Western Montana Asked to be on the Lookout for Snapping Turtles
They may not have been trained in the art of the samurai, or have different renaissance artists' names, but they are turtles. Montana Fish, Wildlife, and Parks has announced that snapping turtles may be found in western Montana waters.
What is a snapping turtle?
According to the Britannica website
Snapping turtles are noted for their large size and aggressive nature. They are tan to black in colour and have a rough upper shell, a small cross-shaped lower shell, a long tail, and a large head with hooked jaws.
They get the name "snapping turtle" by the way they bite. Using their hooked jaws, they can pierce flesh. The following clip shows just how strong the snapping turtle jaws can be.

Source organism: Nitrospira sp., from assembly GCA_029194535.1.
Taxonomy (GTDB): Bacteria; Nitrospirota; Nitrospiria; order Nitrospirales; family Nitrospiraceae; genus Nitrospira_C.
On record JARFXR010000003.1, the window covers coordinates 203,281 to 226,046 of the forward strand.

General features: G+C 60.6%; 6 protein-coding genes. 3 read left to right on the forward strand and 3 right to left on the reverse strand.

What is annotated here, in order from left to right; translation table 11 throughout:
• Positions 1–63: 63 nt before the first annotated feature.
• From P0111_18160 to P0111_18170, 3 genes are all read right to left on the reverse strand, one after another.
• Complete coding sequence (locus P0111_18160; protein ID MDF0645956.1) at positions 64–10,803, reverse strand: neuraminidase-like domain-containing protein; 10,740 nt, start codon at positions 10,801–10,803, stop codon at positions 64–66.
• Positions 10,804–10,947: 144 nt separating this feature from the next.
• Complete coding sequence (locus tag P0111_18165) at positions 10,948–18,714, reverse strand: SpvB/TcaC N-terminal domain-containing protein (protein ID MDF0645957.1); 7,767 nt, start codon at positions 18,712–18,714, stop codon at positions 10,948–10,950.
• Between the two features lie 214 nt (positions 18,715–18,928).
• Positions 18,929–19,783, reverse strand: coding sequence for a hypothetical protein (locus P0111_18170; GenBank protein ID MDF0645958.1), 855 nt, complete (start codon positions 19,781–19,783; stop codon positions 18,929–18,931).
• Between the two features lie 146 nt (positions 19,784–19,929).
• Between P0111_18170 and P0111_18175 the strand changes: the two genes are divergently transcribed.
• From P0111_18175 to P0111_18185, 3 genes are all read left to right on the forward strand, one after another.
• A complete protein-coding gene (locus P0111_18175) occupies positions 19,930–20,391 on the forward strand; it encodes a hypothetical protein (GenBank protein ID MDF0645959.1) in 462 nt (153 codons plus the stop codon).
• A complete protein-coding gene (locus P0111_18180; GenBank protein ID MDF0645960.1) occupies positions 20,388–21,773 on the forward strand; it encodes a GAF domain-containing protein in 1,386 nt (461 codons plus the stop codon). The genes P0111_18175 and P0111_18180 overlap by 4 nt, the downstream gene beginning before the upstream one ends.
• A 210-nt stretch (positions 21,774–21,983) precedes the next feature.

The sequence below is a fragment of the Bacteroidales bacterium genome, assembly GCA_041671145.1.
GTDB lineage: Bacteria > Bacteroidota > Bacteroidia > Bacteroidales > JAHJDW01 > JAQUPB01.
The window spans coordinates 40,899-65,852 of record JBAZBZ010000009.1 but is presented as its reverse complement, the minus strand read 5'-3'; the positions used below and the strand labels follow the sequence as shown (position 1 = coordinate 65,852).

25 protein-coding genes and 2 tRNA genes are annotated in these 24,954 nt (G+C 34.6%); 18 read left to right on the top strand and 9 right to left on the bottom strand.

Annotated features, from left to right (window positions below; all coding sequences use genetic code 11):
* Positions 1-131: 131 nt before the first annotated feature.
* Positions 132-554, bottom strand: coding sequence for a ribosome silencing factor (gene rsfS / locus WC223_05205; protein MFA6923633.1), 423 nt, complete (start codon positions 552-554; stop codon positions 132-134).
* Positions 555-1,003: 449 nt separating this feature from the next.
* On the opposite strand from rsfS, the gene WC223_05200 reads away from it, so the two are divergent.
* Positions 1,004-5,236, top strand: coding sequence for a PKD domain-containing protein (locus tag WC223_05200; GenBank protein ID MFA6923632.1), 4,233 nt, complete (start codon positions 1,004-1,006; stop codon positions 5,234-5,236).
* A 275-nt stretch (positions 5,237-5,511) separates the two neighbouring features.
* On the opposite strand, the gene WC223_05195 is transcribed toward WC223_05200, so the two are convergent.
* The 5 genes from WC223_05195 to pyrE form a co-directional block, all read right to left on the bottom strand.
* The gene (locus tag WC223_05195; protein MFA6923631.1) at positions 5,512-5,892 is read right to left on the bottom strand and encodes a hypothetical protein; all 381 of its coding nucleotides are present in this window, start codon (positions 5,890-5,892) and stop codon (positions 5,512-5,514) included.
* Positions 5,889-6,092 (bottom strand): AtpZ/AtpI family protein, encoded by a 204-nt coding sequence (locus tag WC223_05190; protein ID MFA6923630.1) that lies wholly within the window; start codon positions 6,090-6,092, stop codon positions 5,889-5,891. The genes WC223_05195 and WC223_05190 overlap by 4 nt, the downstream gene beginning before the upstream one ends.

Granted, there are different kinds of snapping turtles. So, don't think that a giant snapping turtle may be swimming in your favorite fishing spot. But they can get fairly large even in Montana's cold water. In fact, snapping turtles are native to parts of Montana. The issue is that they are not native to areas west of the Great Divide.
Why is the FWP concerned about snapping turtles?
According to the FWP
Snapping turtles can cause significant harm to native populations of pond-dwelling species like frogs, turtles, snakes, ducks, and fish. Snapping turtles typically end up in waterways outside their native range through illegal releases of animals kept as pets. These releases usually occur at ponds or river access sites located near urban areas and can result in long-term negative impacts.
Montana Fish, Wildlife, and Parks are asking anyone who discovers snapping turtles in Western Montana to report them. For a possible sighting in west-central Montana, contact Torrey Ritter at (406) 542-5551 or firstname.lastname@example.org.